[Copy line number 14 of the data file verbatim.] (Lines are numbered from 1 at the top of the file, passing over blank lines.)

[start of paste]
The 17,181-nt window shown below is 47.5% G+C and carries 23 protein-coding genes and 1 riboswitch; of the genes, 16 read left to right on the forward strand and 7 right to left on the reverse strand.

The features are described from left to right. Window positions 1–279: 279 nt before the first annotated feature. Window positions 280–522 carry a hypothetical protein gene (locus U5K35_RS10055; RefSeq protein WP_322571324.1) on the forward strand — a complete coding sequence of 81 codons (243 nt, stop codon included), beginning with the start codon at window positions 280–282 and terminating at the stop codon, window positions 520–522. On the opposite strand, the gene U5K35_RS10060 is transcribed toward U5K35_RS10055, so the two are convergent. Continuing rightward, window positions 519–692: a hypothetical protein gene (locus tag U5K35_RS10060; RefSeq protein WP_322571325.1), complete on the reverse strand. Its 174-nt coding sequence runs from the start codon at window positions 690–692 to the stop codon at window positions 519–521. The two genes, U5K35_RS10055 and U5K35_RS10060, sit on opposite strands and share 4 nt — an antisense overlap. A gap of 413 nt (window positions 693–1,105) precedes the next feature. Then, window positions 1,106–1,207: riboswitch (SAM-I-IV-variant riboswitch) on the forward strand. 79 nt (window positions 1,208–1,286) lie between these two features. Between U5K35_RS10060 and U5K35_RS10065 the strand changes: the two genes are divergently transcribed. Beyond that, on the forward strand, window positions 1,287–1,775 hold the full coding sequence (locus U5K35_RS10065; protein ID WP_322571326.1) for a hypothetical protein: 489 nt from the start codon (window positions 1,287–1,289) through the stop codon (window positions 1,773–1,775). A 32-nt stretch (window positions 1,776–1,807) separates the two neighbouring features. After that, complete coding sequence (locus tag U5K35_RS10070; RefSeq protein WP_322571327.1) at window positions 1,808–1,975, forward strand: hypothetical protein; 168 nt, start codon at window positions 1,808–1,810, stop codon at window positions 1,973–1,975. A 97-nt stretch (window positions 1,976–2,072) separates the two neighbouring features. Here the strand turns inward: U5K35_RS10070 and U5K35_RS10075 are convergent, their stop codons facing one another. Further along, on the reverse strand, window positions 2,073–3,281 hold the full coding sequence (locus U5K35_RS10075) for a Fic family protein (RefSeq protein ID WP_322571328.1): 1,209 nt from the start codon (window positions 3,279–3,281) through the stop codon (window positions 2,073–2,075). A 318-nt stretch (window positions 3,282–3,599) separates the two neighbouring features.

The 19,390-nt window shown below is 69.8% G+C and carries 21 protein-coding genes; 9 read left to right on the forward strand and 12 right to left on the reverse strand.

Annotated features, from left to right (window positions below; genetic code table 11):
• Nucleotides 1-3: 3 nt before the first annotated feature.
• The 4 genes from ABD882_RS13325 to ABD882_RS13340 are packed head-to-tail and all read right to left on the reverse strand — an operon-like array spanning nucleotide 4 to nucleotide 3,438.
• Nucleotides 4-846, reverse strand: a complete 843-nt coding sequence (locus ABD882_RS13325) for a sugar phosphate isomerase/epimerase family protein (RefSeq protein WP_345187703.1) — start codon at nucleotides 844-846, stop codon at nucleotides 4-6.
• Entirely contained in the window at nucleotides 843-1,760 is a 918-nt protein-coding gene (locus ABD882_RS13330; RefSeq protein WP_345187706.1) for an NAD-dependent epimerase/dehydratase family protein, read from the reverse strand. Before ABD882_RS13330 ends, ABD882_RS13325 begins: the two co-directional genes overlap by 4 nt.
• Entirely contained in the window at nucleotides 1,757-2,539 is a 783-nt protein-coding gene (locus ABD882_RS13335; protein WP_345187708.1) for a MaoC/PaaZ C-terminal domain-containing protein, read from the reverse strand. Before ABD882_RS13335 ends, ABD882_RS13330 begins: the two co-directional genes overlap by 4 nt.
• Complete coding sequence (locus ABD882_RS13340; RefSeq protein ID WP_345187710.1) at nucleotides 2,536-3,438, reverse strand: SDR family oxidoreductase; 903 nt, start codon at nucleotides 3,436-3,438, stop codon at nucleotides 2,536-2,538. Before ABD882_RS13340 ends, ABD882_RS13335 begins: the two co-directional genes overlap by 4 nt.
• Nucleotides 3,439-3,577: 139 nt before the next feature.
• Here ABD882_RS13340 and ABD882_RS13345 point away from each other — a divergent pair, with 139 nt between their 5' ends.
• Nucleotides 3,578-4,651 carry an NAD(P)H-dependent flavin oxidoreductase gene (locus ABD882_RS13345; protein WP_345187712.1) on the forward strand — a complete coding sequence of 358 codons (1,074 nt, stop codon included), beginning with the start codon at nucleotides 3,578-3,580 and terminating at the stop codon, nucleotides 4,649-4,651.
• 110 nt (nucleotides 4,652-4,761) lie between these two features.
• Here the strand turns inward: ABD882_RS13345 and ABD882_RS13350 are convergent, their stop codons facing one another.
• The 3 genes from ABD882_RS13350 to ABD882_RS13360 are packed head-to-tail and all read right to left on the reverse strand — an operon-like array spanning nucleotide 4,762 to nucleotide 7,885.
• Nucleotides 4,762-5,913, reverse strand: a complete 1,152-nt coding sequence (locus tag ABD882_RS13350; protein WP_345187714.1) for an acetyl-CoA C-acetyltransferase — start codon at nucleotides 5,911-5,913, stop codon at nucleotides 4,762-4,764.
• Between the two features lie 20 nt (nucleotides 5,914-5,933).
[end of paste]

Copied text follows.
• 110 nt (nucleotides 4,652-4,761) lie between these two features.